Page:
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Carving a slice


by Executive Staff

There are few markets more obstinate to penetration than the automotive industry. To compete with the giants of East and West — Korea and Japan on one side, Europe and the United States on the other — you need either a massive resource base to fund your start-up operations or a full nelson on regional sales, and preferably both, as is the case for government-run manufacturers such as China’s Zhongxing.

So when a new, independent automaker of limited size crops up in a region already thick with competition, take-off is going to be a measured and gradual process.

This has been the story for Britain-based McLaren Automotive, which has worked for two decades to extricate itself from the larger milieu and gain traction as a truly independent manufacturer. From its debut in 1989 to the release of its last road car, the Mercedes-Benz SLR McLaren, the high-performance automaker has always preferred to partner with better-entrenched, more fully equipped brands in the production of its vehicles. Its first car — the McLaren F1, celebrated for almost a decade and a half as the world’s fastest road vehicle — flowed naturally from the McLaren Group’s experience in Formula 1 racing in terms of design and dynamics, but was powered by an engine designed and built by BMW. Later models were built with and distributed by Mercedes-Benz.

The McLaren MP4-12C, set for launch in early summer 2011, breaks this trend. At last the world has access — albeit extremely limited access, as only 1,000 cars are to be released in the first year of production — to a road vehicle that is solely and completely the work of the company that brought the world the F1. Enthusiasts seem unanimous in their predictions that the MP4 will compete with the best in its segment, including the Lamborghini Gallardo, Audi R8, Mercedes-Benz SLS, and most notably, the Ferrari 458 Italia.

At first, this fact seems antithetical. The massive overhead costs of design, testing and development that go into producing a supercar mean that, as often as not, sales of the finished product barely compensate for the resources poured into its manufacture. On some occasions, a supercar costs a company more than it reaps in benefits. So how is it that a micro-manufacturer like McLaren can hope to build its own supercar from scratch, relying exclusively on their own facilities and team, and still profit enough to carry out their stated aim of expanding operations in the future?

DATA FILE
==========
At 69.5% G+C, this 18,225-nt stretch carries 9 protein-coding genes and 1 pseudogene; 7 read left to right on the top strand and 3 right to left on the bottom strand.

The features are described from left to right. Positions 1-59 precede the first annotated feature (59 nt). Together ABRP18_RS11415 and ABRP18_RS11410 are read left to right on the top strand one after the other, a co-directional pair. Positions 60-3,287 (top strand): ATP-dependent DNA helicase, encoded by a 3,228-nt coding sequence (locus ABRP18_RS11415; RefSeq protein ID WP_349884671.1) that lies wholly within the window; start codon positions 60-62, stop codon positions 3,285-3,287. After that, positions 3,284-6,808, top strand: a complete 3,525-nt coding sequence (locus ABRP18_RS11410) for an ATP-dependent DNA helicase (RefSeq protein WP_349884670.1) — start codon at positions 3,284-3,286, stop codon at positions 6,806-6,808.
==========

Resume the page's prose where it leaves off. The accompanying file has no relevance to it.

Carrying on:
The answer: they’re not building it from scratch. The MP4 draws not only inspiration, but much of its technology from its F1 predecessor, including brake steer — a technology which applies the brake to the inside rear wheel during sharp turns, tightening the radius — and a seven speed ‘seamless shift’ dual clutch gearbox. It is a highly scientific car, with every ounce of weight accounted for, in accordance with the company’s oft-repeated motto “everything for a purpose,” and uses a chassis molded from a single piece of carbon fiber, reducing weight without sacrificing strength.

Even the new developments in the vehicle were designed, tested and retested before McLaren fastened a single rivet: a virtual vehicle was built and tested in McLaren’s F1 simulator, which was readjusted for the MP4’s own parameters.

“By the time we began production of our first prototypes, the car was already 60 percent complete,” Ian Gorsuch, regional director for the Middle East, Africa and Asia Pacific, told Executive at a recent media roundtable in Beirut: “We cut our costs down dramatically by simulating the car before we ever physically built it.”

From its earliest beginnings, McLaren has been a piecemeal innovator. It has been a producer of parts, some of which ended up in road cars, others in racecars, and some which found their way into the late Mars Orbiter (after the Orbiter’s unfortunate crash, those pieces now dot the surface of the red planet, while McLaren insists that their technology had nothing to do with the crash). Finally it has come up with enough parts to assemble a complete vehicle.

It’s still a modest step — in the Middle East, the company will limit its distribution to dealers in Saudi Arabia and the United Arab Emirates, restricting its operations in Lebanon to a single service station — but for a maker just stepping out in its own shoes, even modest steps are important ones.

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